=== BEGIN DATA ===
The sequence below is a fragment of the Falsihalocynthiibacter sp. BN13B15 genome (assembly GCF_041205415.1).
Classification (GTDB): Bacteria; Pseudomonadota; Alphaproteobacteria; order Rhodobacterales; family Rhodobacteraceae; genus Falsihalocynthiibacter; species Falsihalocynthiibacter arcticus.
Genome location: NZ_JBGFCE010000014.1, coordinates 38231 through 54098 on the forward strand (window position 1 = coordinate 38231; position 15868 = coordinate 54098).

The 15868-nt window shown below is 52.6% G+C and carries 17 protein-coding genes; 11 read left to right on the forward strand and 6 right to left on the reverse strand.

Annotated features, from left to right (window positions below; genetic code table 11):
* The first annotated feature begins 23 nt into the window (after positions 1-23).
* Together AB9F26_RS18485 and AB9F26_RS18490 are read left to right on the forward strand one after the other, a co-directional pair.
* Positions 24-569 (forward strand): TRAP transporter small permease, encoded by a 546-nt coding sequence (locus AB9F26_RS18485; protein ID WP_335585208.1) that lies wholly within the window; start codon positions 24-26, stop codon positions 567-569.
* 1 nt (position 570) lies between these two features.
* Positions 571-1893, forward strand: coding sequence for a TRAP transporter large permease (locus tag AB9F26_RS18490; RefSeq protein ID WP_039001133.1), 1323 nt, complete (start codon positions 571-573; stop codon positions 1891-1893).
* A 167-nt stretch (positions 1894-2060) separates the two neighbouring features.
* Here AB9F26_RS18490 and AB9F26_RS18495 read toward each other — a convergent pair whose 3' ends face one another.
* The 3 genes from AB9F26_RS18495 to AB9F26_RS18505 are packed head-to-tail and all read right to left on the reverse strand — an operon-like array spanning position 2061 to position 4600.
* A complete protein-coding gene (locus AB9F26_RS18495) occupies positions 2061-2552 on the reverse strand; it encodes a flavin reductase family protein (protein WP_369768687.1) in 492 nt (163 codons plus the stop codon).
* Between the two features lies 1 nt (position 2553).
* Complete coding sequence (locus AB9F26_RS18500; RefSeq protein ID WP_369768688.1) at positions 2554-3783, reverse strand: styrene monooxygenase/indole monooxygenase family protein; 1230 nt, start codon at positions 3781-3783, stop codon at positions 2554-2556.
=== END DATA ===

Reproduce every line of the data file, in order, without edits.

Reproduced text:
The sequence below is a fragment of the Falsihalocynthiibacter sp. BN13B15 genome (assembly GCF_041205415.1).
Classification (GTDB): Bacteria; Pseudomonadota; Alphaproteobacteria; order Rhodobacterales; family Rhodobacteraceae; genus Falsihalocynthiibacter; species Falsihalocynthiibacter arcticus.
Genome location: NZ_JBGFCE010000014.1, coordinates 38231 through 54098 on the forward strand (window position 1 = coordinate 38231; position 15868 = coordinate 54098).

The 15868-nt window shown below is 52.6% G+C and carries 17 protein-coding genes; 11 read left to right on the forward strand and 6 right to left on the reverse strand.

Annotated features, from left to right (window positions below; genetic code table 11):
* The first annotated feature begins 23 nt into the window (after positions 1-23).
* Together AB9F26_RS18485 and AB9F26_RS18490 are read left to right on the forward strand one after the other, a co-directional pair.
* Positions 24-569 (forward strand): TRAP transporter small permease, encoded by a 546-nt coding sequence (locus AB9F26_RS18485; protein ID WP_335585208.1) that lies wholly within the window; start codon positions 24-26, stop codon positions 567-569.
* 1 nt (position 570) lies between these two features.
* Positions 571-1893, forward strand: coding sequence for a TRAP transporter large permease (locus tag AB9F26_RS18490; RefSeq protein ID WP_039001133.1), 1323 nt, complete (start codon positions 571-573; stop codon positions 1891-1893).
* A 167-nt stretch (positions 1894-2060) separates the two neighbouring features.
* Here AB9F26_RS18490 and AB9F26_RS18495 read toward each other — a convergent pair whose 3' ends face one another.
* The 3 genes from AB9F26_RS18495 to AB9F26_RS18505 are packed head-to-tail and all read right to left on the reverse strand — an operon-like array spanning position 2061 to position 4600.
* A complete protein-coding gene (locus AB9F26_RS18495) occupies positions 2061-2552 on the reverse strand; it encodes a flavin reductase family protein (protein WP_369768687.1) in 492 nt (163 codons plus the stop codon).
* Between the two features lies 1 nt (position 2553).
* Complete coding sequence (locus AB9F26_RS18500; RefSeq protein ID WP_369768688.1) at positions 2554-3783, reverse strand: styrene monooxygenase/indole monooxygenase family protein; 1230 nt, start codon at positions 3781-3783, stop codon at positions 2554-2556.